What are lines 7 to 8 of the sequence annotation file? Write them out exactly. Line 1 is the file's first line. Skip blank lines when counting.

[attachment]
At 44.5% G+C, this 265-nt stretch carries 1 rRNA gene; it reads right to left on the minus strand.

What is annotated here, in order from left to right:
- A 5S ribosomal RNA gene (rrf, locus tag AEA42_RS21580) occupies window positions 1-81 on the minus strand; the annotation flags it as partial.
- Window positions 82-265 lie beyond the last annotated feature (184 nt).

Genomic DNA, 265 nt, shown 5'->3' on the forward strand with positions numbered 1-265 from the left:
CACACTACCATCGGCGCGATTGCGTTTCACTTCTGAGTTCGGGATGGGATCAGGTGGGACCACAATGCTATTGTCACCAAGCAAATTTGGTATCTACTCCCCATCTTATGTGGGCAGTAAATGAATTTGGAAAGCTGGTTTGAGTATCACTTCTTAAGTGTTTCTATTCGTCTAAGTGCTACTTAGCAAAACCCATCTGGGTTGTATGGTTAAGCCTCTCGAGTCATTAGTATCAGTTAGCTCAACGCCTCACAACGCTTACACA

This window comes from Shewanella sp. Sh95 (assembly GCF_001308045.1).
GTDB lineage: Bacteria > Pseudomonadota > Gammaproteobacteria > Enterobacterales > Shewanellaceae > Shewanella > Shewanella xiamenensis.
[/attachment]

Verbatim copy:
This window comes from Shewanella sp. Sh95 (assembly GCF_001308045.1).
GTDB lineage: Bacteria > Pseudomonadota > Gammaproteobacteria > Enterobacterales > Shewanellaceae > Shewanella > Shewanella xiamenensis.